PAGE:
Aviation transportation and its services for business and leisure travel are relied upon worldwide and prior to the attacks on September 11, 2011, U.S. airlines were experiencing the effects of a weak economy. The effects of September 11th, 2001 on the United States have caused great harm and concern towards the economy and an already diminishing aviation industry. Airlines were: going bankrupt; air fare and fuel costs were on the rise; and layoffs further complicated the conditions of the aviation industry. Strengthening the vulnerabilities in aviation security has received a great deal of consideration by Congress (Dillingham, 2003). On November 19, 2001, Congress enacted the Aviation and Transportation Security Act (ATSA) which created the Transportation Security Act (TSA) within the Department of Transportation (DOT). The primary responsibility of TSA was to enhance security measures and meet congressional mandates related to aviation security. The allocation of resources and the demand for additional federal funding exceeds the amounts made available which is a concern for TSA and Congress. The significant concerns of future threats brings to light the importance of aviation funding and its impact on security measures in order to enhance multiple layers of aviation security to prevent or mitigate future attacks.
Keywords: funding, aviation, security measure,
Airport security and procedures have undergone various transformations since the attacks of September 11, 2011. The attacks on the World Trade Center and the Pentagon by Al-Qaeda exposed the latent failures of security measures with the United States’ aviation and airport safety measures. Preceding the attacks of September 2001, civil aviation security measures were vulnerable and commercial aircrafts had previously been hijacked and used in attempts by terrorist to publicize their causes (Simonsen & Spindlove, 2012, p. 460). The financial situations of most airlines were in a delicate situation prior to 9/11. Furthermore, decreases in revenues resulting from downturns in air travel, high fuel prices, and maintaining operating costs have contributed to the troubled conditions of the aviation industry.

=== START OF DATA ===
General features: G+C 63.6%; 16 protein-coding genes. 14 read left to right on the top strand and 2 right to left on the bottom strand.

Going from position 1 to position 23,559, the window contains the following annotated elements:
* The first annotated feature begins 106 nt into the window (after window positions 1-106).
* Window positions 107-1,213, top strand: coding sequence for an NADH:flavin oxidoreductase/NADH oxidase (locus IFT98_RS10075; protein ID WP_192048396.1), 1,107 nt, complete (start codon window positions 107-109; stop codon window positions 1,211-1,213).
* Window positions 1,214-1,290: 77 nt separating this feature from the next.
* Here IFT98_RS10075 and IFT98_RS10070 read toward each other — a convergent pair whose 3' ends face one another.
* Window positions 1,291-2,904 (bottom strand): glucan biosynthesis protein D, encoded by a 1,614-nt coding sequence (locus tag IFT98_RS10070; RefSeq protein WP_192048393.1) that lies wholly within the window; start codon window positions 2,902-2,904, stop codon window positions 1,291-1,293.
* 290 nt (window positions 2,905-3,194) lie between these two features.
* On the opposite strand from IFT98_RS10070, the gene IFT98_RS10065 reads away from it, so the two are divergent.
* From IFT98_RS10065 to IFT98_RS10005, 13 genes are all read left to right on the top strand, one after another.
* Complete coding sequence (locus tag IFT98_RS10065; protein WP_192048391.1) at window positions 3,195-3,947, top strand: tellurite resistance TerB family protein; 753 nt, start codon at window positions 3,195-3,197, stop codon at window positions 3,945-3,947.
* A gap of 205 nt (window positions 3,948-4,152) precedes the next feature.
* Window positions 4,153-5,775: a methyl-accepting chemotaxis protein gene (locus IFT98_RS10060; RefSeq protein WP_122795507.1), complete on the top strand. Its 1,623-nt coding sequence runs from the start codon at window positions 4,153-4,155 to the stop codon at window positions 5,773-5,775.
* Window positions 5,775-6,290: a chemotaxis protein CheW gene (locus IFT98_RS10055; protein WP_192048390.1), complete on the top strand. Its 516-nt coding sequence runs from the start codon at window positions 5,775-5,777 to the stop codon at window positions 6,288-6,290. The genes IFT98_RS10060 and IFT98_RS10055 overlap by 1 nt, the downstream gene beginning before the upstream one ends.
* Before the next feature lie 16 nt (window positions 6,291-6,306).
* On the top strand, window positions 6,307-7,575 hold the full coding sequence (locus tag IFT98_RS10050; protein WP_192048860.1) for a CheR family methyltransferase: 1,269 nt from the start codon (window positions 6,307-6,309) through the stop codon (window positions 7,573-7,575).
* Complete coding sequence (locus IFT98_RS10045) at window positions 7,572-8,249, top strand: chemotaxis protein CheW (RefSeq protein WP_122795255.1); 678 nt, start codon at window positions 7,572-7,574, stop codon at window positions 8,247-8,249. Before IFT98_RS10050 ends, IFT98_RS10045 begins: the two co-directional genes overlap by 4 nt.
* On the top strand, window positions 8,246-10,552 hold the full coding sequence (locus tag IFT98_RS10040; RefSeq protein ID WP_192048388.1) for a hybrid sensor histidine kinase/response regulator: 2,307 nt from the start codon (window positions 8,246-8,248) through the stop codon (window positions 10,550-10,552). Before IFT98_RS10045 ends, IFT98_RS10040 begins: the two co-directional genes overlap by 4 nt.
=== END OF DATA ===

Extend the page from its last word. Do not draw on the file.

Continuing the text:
An airline’s ability to function, operate, and stay in business can be dependent on the state of the economy and their gross net profits. Airlines are faced with the costs of imposing security modifications to prevent future attacks. Funding for security modifications can be provided by the government and other key stakeholders when airlines are facing financial difficulties. A decrease in revenue and a weakened economy suggests airlines are in no state to absorb additional costs or pass those costs off to the consumer. Aviation funding for security modifications can be a heavy task financially that should not become the sole responsibility of airlines.
Aviation State before 9/11
Prior to 9/11, the economic state of the United States aviation industry was in troubled...